Thomas was arrested and booked into the Bay County Jail.


    0 0

    PANAMA CITY — Jurors have decided the Bay County Sheriff’s Office violated a confidential informant’s constitutional rights by arresting him during his service.

    After deliberating almost four hours Thursday, an all-female jury determined that Sheriff’s Deputy Doug Smith did not have probable cause to arrest Richard Mullinax in June 2011 and that Sheriff Frank McKeithen ratified the unconstitutional arrest.

    However, Mullinax, who filed the civil lawsuit in the U.S. District Court of Northern Florida, was not rewarded damages.

    “We’re grateful to the jury we got a verdict on the constitutional violation,” said Marie Maddox, Mullinax’s attorney.

    The jury also found McKeithen personally did not violate Mullinax’s rights.

    “I am disappointed with some of the verdict, but I accept full responsibility and make no excuses,” McKeithen said after the verdict was announced.

    During the trial, Mullinax argued that BCSO deprived him of his rights by arresting him without probable cause. However, BCSO argued that he was arrested because he was not a suitable confidential informant and violated the terms of his release.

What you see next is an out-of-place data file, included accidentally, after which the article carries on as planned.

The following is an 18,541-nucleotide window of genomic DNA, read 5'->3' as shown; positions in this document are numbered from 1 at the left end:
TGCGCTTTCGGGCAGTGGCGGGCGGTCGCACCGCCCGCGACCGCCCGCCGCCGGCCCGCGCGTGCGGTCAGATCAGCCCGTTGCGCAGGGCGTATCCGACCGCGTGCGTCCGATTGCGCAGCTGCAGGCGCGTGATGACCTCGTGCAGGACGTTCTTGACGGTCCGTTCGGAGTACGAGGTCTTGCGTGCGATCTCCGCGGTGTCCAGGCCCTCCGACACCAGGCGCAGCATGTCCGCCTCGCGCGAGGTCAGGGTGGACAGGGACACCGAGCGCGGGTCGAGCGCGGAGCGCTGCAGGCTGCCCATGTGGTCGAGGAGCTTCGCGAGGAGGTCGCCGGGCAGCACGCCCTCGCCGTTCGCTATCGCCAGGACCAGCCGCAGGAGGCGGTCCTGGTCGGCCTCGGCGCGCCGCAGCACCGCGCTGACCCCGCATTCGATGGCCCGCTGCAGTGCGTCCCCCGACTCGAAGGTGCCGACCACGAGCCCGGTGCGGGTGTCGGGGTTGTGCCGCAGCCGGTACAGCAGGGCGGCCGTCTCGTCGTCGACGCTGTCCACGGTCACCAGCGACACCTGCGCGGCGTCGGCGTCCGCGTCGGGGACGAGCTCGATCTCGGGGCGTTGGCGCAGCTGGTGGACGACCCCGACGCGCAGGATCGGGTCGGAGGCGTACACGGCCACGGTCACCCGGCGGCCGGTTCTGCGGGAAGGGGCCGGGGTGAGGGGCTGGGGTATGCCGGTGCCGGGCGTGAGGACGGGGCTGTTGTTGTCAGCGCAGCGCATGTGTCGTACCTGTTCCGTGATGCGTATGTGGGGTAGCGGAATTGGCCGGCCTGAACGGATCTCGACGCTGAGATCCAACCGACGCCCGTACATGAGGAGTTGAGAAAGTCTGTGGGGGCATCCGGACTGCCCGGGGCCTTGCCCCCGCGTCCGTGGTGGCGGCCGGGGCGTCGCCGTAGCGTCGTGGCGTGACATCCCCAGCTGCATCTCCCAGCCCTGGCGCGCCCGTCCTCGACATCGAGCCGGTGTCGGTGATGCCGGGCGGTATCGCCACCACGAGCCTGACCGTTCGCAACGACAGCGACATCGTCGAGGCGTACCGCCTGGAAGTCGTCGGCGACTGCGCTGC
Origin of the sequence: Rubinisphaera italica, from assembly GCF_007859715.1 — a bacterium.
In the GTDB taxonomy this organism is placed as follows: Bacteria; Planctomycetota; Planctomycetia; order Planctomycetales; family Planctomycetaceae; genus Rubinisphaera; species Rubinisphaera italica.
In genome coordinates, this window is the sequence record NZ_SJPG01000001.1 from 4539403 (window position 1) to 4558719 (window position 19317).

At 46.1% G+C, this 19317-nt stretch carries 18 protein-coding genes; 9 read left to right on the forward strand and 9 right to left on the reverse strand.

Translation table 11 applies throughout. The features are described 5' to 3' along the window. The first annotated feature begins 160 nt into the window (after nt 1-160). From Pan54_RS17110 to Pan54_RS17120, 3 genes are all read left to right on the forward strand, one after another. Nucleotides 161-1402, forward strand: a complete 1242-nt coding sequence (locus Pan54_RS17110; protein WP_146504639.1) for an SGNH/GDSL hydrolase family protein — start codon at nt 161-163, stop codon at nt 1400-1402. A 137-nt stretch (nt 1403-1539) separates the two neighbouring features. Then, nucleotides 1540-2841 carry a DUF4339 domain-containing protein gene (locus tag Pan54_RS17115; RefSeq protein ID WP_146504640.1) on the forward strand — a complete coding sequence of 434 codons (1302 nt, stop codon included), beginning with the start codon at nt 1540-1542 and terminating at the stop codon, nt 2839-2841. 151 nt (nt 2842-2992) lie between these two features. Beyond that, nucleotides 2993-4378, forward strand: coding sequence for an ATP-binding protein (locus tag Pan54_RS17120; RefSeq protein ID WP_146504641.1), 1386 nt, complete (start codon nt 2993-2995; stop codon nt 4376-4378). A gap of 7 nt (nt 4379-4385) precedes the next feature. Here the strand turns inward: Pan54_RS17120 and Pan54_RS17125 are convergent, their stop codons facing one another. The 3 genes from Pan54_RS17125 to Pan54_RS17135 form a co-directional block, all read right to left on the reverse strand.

Mullinax had been released on a 60-day medical furlough in June 2011 after a plea deal on drug charges was reached between state prosecutors and his public defender. As an unwritten part of the deal, Mullinax was required to be a confidential informant, the attorneys testified.

    Prosecutor Megan Ford said the furlough actually was a cover-up for his service as a confidential informant.

    “We were trying to hide the fact he was going to be an informant,” she told jurors. “We were concerned about announcing he would be working for the state in front of a courtroom of inmates.”

    In exchange for his cooperation, Mullinax was to receive 18 months instead of three years in prison.

    “It was like we were killing two birds with one stone,” defense attorney Robert Boyette said. “He’d work for the Sheriff’s Office and get medical treatment.”

    However, Mullinax was back in custody two days later.

    It was because McKeithen didn’t like the confidential informant agreement, if you asked Mullinax — or because Mullinax was no longer a viable informant, if you asked BCSO.

    “They had no animosity against Mullinax,” said Lisa Truckenbrod, BCSO’s attorney. “It had to do with him not being a fit confidential informant.”

    While several events that led to his arrest were contested in court, both sides agreed that Mullinax had not committed a crime before he was arrested the second time. He was trying to check himself into a local hospital for a nervous breakdown when Smith arrested him, although officers said they believed he could be a danger to himself or others.